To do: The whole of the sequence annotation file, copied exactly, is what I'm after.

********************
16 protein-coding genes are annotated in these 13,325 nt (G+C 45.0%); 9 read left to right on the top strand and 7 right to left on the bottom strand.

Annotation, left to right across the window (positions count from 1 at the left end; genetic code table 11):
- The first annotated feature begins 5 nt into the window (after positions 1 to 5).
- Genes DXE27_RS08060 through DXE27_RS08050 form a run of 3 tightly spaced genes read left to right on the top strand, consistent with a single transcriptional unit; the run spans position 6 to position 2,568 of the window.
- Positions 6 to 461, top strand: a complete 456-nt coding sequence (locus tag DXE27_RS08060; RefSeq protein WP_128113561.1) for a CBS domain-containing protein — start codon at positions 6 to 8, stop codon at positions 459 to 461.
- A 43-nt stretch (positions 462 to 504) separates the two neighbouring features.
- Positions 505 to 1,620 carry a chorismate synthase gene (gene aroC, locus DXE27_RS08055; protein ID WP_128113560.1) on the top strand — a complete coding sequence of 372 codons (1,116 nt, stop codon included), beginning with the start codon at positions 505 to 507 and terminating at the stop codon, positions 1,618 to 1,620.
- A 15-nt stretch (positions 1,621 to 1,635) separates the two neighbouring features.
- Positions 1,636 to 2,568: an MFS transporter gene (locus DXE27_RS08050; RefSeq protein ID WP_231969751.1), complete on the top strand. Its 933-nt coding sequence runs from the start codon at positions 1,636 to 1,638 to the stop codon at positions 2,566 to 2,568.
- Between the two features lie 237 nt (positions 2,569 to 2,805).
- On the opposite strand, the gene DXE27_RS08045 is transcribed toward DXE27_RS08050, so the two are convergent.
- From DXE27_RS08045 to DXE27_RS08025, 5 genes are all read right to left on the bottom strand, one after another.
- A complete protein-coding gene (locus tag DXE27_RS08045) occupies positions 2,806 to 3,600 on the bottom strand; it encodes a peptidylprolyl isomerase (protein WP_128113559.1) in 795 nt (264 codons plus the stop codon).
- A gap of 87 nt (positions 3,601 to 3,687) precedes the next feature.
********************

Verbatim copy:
16 protein-coding genes are annotated in these 13,325 nt (G+C 45.0%); 9 read left to right on the top strand and 7 right to left on the bottom strand.

Annotation, left to right across the window (positions count from 1 at the left end; genetic code table 11):
- The first annotated feature begins 5 nt into the window (after positions 1 to 5).
- Genes DXE27_RS08060 through DXE27_RS08050 form a run of 3 tightly spaced genes read left to right on the top strand, consistent with a single transcriptional unit; the run spans position 6 to position 2,568 of the window.
- Positions 6 to 461, top strand: a complete 456-nt coding sequence (locus tag DXE27_RS08060; RefSeq protein WP_128113561.1) for a CBS domain-containing protein — start codon at positions 6 to 8, stop codon at positions 459 to 461.
- A 43-nt stretch (positions 462 to 504) separates the two neighbouring features.
- Positions 505 to 1,620 carry a chorismate synthase gene (gene aroC, locus DXE27_RS08055; protein ID WP_128113560.1) on the top strand — a complete coding sequence of 372 codons (1,116 nt, stop codon included), beginning with the start codon at positions 505 to 507 and terminating at the stop codon, positions 1,618 to 1,620.
- A 15-nt stretch (positions 1,621 to 1,635) separates the two neighbouring features.
- Positions 1,636 to 2,568: an MFS transporter gene (locus DXE27_RS08050; RefSeq protein ID WP_231969751.1), complete on the top strand. Its 933-nt coding sequence runs from the start codon at positions 1,636 to 1,638 to the stop codon at positions 2,566 to 2,568.
- Between the two features lie 237 nt (positions 2,569 to 2,805).
- On the opposite strand, the gene DXE27_RS08045 is transcribed toward DXE27_RS08050, so the two are convergent.
- From DXE27_RS08045 to DXE27_RS08025, 5 genes are all read right to left on the bottom strand, one after another.
- A complete protein-coding gene (locus tag DXE27_RS08045) occupies positions 2,806 to 3,600 on the bottom strand; it encodes a peptidylprolyl isomerase (protein WP_128113559.1) in 795 nt (264 codons plus the stop codon).
- A gap of 87 nt (positions 3,601 to 3,687) precedes the next feature.